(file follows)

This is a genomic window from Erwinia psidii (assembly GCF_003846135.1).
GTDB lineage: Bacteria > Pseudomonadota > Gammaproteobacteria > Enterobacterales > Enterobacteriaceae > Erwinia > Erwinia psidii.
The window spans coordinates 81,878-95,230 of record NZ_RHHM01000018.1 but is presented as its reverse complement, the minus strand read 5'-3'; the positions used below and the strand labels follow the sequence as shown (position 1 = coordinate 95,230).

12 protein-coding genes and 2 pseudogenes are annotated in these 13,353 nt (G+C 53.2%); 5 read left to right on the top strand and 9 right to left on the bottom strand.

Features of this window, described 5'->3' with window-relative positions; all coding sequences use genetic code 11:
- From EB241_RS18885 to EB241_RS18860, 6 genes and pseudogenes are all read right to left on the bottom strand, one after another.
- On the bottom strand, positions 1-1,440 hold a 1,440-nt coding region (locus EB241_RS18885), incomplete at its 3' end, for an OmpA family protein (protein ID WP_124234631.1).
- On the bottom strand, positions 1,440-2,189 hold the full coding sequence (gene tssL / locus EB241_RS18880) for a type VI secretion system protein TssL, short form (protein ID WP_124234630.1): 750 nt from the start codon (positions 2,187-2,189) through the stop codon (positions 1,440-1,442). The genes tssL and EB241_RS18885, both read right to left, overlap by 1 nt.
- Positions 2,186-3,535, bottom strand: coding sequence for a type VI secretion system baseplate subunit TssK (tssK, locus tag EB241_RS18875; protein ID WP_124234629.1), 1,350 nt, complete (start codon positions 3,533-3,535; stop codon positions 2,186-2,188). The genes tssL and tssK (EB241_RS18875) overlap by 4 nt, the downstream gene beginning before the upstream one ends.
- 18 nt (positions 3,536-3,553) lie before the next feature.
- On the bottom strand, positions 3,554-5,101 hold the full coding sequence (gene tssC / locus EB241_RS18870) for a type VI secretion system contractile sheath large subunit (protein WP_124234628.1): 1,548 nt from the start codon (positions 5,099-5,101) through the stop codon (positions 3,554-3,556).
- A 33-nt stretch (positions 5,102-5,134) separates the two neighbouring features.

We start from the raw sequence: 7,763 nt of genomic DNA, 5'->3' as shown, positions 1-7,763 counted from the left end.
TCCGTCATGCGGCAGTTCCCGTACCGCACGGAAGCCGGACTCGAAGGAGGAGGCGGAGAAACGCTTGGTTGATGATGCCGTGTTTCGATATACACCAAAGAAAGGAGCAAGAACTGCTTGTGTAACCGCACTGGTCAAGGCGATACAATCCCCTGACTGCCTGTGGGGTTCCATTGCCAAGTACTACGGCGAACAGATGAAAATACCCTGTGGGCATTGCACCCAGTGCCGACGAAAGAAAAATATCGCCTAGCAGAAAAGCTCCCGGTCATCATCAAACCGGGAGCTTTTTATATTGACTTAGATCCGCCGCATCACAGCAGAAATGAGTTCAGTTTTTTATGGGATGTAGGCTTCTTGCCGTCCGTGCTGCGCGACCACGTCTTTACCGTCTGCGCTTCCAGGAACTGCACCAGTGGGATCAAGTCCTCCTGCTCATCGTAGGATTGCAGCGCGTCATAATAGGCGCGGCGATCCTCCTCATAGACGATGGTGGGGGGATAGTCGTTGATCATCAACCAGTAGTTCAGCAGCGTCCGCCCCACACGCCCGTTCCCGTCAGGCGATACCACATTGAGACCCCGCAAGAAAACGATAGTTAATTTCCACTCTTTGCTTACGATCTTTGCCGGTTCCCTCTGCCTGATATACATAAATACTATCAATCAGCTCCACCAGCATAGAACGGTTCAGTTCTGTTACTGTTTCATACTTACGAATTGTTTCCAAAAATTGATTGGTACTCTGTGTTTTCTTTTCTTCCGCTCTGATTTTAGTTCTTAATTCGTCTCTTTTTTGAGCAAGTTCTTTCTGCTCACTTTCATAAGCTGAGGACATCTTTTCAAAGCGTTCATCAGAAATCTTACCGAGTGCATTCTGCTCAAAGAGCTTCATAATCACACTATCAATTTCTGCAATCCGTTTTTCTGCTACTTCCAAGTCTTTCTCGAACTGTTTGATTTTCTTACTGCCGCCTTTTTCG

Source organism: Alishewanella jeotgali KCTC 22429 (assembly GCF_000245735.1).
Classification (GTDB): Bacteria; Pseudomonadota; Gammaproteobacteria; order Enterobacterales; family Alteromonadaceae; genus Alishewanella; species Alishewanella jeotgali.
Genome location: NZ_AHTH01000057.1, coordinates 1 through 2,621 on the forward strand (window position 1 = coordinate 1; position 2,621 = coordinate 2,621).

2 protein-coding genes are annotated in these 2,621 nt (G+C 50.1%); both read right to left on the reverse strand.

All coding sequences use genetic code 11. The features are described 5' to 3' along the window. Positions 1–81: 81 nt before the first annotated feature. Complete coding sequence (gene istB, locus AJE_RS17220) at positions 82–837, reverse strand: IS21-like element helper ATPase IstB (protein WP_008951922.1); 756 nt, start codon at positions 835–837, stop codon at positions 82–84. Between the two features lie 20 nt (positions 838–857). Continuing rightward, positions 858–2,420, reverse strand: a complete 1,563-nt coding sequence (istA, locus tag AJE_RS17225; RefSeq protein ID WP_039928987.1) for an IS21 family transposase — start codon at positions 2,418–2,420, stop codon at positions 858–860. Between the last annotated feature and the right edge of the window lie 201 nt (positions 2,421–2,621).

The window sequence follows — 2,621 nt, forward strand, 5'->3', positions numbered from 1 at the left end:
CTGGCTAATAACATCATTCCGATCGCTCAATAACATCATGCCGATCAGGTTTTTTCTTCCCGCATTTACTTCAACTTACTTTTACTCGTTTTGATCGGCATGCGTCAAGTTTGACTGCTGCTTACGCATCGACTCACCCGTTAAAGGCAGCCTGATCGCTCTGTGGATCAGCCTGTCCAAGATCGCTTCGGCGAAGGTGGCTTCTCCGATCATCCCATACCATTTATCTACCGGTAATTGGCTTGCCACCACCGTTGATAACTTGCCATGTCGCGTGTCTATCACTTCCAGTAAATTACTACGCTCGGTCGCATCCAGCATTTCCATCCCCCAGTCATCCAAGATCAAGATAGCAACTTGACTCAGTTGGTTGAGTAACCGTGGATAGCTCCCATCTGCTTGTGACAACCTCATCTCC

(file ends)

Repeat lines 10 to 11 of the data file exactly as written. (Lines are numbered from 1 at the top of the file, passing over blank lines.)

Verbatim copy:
- 18 nt (positions 3,536-3,553) lie before the next feature.
- On the bottom strand, positions 3,554-5,101 hold the full coding sequence (gene tssC / locus EB241_RS18870) for a type VI secretion system contractile sheath large subunit (protein WP_124234628.1): 1,548 nt from the start codon (positions 5,099-5,101) through the stop codon (positions 3,554-3,556).